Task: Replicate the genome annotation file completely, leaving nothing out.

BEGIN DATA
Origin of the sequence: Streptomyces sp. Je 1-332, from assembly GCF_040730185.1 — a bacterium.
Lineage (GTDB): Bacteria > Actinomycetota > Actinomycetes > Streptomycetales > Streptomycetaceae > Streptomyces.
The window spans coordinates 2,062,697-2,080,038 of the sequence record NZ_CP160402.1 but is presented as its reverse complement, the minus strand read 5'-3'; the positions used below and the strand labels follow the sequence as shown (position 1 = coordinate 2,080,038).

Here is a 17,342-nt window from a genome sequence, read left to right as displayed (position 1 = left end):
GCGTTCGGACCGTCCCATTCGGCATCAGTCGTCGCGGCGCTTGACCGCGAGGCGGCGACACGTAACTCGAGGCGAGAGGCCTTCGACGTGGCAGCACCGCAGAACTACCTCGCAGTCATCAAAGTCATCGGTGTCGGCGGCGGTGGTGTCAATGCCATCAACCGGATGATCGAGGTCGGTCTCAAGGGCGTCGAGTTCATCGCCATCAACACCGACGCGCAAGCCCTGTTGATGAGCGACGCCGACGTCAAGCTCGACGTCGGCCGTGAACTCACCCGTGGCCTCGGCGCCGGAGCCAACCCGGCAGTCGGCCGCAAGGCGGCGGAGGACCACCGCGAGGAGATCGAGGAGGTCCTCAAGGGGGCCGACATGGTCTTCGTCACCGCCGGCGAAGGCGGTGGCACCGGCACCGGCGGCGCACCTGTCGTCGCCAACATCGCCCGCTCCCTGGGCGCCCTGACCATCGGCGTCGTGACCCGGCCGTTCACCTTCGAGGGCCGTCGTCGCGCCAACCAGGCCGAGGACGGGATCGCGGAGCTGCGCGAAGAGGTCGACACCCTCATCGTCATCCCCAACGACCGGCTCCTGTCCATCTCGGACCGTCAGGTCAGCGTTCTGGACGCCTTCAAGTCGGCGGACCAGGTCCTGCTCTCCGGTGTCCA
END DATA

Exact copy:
Origin of the sequence: Streptomyces sp. Je 1-332, from assembly GCF_040730185.1 — a bacterium.
Lineage (GTDB): Bacteria > Actinomycetota > Actinomycetes > Streptomycetales > Streptomycetaceae > Streptomyces.
The window spans coordinates 2,062,697-2,080,038 of the sequence record NZ_CP160402.1 but is presented as its reverse complement, the minus strand read 5'-3'; the positions used below and the strand labels follow the sequence as shown (position 1 = coordinate 2,080,038).

Here is a 17,342-nt window from a genome sequence, read left to right as displayed (position 1 = left end):
GCGTTCGGACCGTCCCATTCGGCATCAGTCGTCGCGGCGCTTGACCGCGAGGCGGCGACACGTAACTCGAGGCGAGAGGCCTTCGACGTGGCAGCACCGCAGAACTACCTCGCAGTCATCAAAGTCATCGGTGTCGGCGGCGGTGGTGTCAATGCCATCAACCGGATGATCGAGGTCGGTCTCAAGGGCGTCGAGTTCATCGCCATCAACACCGACGCGCAAGCCCTGTTGATGAGCGACGCCGACGTCAAGCTCGACGTCGGCCGTGAACTCACCCGTGGCCTCGGCGCCGGAGCCAACCCGGCAGTCGGCCGCAAGGCGGCGGAGGACCACCGCGAGGAGATCGAGGAGGTCCTCAAGGGGGCCGACATGGTCTTCGTCACCGCCGGCGAAGGCGGTGGCACCGGCACCGGCGGCGCACCTGTCGTCGCCAACATCGCCCGCTCCCTGGGCGCCCTGACCATCGGCGTCGTGACCCGGCCGTTCACCTTCGAGGGCCGTCGTCGCGCCAACCAGGCCGAGGACGGGATCGCGGAGCTGCGCGAAGAGGTCGACACCCTCATCGTCATCCCCAACGACCGGCTCCTGTCCATCTCGGACCGTCAGGTCAGCGTTCTGGACGCCTTCAAGTCGGCGGACCAGGTCCTGCTCTCCGGTGTCCA